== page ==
It requested that the bank take action to ensure that the people of Haiti are meaningfully consulted and provided an opportunity to comment on the law reform process. Accountability Counsel also accompanied the collective and the clinic to a meeting with World Bank representatives to discuss these issues.
The World Bank provided a short project brief describing its role in the Haitian mining sector.
The Haitian government, with assistance from the World Bank, completed the latest draft of a new mineral mining law, which was intended to attract foreign investment and spur development of the Haitian mining sector. The Draft Mineral Law was packaged with an explanatory memorandum about the development of mineral mining in Haiti and a model mining convention
Accountability Counsel’s work on this case exposed a critical loophole in World Bank lending policies. The Bank used a “bank-executed trust fund” to finance the activities around the mining law change, which exempted mining – one of the most harmful industrial activities in the world – from policies designed to prevent harm. This case demonstrated that how the World Bank finances development activities matters. Our Global Communities team transferred this cased to our Policy team so we could continue to advocate on behalf of the community. Accountability Counsel continues to push for the World Bank to close this loophole and ensure that industries that have proven over and over to be harmful are held to high standards of social and environmental protection.
Read more about our advocacy at the World Bank.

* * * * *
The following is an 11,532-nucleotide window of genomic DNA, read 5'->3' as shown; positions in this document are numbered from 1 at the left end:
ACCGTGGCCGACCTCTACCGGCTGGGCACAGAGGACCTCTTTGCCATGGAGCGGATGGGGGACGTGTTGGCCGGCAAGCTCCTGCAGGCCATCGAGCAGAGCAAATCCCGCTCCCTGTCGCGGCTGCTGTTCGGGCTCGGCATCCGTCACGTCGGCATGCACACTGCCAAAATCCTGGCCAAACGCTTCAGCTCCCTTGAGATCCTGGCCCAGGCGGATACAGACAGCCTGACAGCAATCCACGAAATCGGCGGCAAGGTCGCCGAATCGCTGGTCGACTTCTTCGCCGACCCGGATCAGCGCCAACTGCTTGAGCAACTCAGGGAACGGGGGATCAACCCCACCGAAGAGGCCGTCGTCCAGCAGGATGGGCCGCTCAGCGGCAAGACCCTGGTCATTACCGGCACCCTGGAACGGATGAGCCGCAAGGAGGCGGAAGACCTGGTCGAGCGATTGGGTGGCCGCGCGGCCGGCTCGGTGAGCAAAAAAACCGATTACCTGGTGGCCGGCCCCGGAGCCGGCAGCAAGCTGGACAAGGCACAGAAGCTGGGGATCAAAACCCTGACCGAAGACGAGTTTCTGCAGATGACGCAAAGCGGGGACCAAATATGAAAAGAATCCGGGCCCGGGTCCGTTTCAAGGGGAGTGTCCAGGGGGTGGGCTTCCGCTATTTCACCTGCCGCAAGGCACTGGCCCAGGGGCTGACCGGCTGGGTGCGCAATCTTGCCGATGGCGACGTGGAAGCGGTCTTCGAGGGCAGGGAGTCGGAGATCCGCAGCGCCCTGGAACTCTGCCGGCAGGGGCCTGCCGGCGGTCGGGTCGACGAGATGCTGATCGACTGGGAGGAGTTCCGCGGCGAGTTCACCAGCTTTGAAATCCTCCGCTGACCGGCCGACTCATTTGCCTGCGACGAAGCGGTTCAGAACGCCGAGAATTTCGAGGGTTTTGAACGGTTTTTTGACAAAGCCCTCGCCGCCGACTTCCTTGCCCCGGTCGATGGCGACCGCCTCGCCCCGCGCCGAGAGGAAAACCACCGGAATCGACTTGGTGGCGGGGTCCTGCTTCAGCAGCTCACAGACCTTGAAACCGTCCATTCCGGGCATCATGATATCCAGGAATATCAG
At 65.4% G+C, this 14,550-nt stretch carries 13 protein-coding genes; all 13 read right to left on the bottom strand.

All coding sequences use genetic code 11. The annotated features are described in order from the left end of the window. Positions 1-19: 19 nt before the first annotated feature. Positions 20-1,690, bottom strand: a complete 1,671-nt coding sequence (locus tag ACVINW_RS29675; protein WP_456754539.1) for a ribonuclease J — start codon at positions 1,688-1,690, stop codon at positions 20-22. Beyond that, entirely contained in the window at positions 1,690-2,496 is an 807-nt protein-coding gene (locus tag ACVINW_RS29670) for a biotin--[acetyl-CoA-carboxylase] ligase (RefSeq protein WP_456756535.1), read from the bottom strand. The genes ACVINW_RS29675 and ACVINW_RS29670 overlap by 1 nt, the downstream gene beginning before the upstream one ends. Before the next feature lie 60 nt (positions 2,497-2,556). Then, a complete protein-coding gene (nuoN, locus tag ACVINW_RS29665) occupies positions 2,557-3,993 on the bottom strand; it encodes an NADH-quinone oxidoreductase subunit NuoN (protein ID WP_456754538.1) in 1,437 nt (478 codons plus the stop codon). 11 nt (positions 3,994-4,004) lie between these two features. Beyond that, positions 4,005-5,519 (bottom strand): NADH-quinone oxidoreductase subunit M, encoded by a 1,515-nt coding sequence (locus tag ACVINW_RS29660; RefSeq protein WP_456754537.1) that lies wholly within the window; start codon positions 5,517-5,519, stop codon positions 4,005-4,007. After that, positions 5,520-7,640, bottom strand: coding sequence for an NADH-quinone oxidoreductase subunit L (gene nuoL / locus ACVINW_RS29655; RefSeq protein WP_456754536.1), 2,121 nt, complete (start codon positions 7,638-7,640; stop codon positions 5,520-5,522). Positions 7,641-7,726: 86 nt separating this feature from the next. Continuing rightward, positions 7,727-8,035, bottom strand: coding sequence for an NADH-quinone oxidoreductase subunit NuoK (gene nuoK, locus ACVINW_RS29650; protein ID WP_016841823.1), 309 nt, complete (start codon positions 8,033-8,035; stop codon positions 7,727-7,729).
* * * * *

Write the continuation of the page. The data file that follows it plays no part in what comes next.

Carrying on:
- 13 April 2015 Big hopes for mining in Haiti fail to pan out amid concerns over regulation
- 31 March 2015 World Bank support for mining expansion criticised
- 25 March 2015 Advice for Hillary Clinton on Her Brother’s Bad Judgment By John Cavanagh, The Nation
- 4 March 2015 World Bank mining ruling will only bring more pain to Haiti
- 1 March 2015 Rising From Dust
- 13 January 2015 Haitians Worry World Bank-Assisted Mining Law Could Result in “Looting” By Carey L. Biron, Inter Press Service
- 13 January 2015 As Haiti’s Parliament Dissolves, Oversight of Billions in Gold Mining Could Be Axed By Claire Ward, Vice News
- 8 January 2015 World Bank’s mining agenda in Haiti draws criticism By Molly Anders, Devex
- 14 July 2014 Des secteurs sociaux appréhendent l’éventualité de pillage des ressources minières d’Haïti
- 12 July 2014 Mines/Banque Mondiale: Le Collectif de lutte contre l’exploitation minière et le Global Justice Clinic préocupés
- 11 July 2014 Les mines: une nouvelle loi renforce les inquiétudes
- 1 August 2013 Haiti: Grassroots Groups Afraid “Attractive” Mining Law Could Open Country Up to Systematic Pillage
- 28 September 2015 World Bank support for Haitian mining: far from a gold standard By Caitlin Daniel, Accountability Counsel, & Peterson Derolus, Justice in Mining Collective, in the Bretton Woods Observer